The family’s Union allegiance is also noted by Mary Dawson Gray in her book Living Through History: The Story of an American Family, which recounts oral history transmitted by Mary Elizabeth (Mollie) Dawson Comer, daughter of Lawrence and Mary Elizabeth Kiger Dawson.[38] This source says that though the Dawsons owned enslaved people, Lawrence Dawson opposed secession and cast one of only 50 votes for Lincoln in Montgomery County, becoming very unpopular, with his children then being taunted by schoolmates at Rockville. Gray also recounts in detail the circumstances of Lawrence A. Dawson’s capture by Confederate general J.E.B. Stuart at Rockville on 28 June 1863, and his release the following day (along with other Unionists Stuart apprehended in Rockville).[39]

Daniel Jacob Kiger

Rebecca Rice and George W. Kiger’s fourth child, a son named Daniel Jacob Kiger, was born 9 September 1815 at Winchester, Frederick County, Virginia, and died 22 April 1852 at Washington on the Brazos, Washington County, Texas. His dates of birth and death are stated in a death notice published in the Texas State Gazette on 1 May 1852, which will be discussed below.[40] This document states that he was born in Winchester, Virginia, and died in his residence in Washington (i.e., Texas). 

Certification of service of Daniel J. Kiger, 1836-1837, as a 2nd lieutenant of Company J in Texas’s 1st Regiment of P. Volunteers, in audited claim file of Daniel J. Kiger, original in “Republic Claim Files” held by Texas State Library, digitized at Fold3.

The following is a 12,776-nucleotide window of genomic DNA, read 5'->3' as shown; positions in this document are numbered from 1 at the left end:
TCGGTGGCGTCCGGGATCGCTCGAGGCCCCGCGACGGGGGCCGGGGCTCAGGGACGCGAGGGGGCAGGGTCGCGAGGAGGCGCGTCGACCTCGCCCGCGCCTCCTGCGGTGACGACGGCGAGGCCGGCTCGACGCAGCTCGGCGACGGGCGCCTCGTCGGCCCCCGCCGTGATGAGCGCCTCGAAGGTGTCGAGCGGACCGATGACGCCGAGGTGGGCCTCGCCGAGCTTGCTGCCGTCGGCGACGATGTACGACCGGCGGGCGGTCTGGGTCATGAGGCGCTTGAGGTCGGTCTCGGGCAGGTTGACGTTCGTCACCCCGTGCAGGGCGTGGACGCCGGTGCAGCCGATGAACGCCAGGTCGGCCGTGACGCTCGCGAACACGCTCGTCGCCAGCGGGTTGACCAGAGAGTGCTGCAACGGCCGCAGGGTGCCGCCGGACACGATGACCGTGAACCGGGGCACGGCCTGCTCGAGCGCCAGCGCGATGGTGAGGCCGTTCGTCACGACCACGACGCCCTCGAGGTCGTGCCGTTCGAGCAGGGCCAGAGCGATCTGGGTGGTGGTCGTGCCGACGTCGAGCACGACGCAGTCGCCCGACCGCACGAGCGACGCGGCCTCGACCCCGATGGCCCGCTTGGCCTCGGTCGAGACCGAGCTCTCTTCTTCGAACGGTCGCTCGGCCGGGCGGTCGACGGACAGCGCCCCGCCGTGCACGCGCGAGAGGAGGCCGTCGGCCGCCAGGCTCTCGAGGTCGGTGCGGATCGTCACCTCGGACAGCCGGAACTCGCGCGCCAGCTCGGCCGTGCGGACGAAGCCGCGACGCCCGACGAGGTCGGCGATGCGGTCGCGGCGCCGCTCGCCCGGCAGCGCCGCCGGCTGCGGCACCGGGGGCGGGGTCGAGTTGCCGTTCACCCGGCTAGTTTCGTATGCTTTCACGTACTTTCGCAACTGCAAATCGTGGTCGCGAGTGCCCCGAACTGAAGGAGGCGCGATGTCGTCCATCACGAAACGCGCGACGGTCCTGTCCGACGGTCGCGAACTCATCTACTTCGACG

According to the obituary notice I have just cited, Daniel came to Texas in 1836, evidently to serve in the Texas Revolution. The obituary states that Daniel served under General Felix Huston, who raised troops in 1835 and 1836 at Natchez.[41] The connection to Huston suggests to me that Daniel had probably moved with his brother George to Mississippi by 1836, and that when Huston began gathering troops at Natchez, which is some 42 miles from Port Gibson, where George settled by 1838, Daniel joined Huston and went to Texas. 

Certificate for Daniel J. Kiger’s service, 1842, with Burleson in Vasquez campaign; uploaded by K. Grant to her “Kiger-Madera-Lucas-Wells Tree” at Ancestry; original may be held in the Texas State Archives collection entitled Texas Adjutant General’s Department Republic of Texas Military Rolls: An Inventory of Adjutant General’s Department Republic of Texas Military Rolls 1835-1846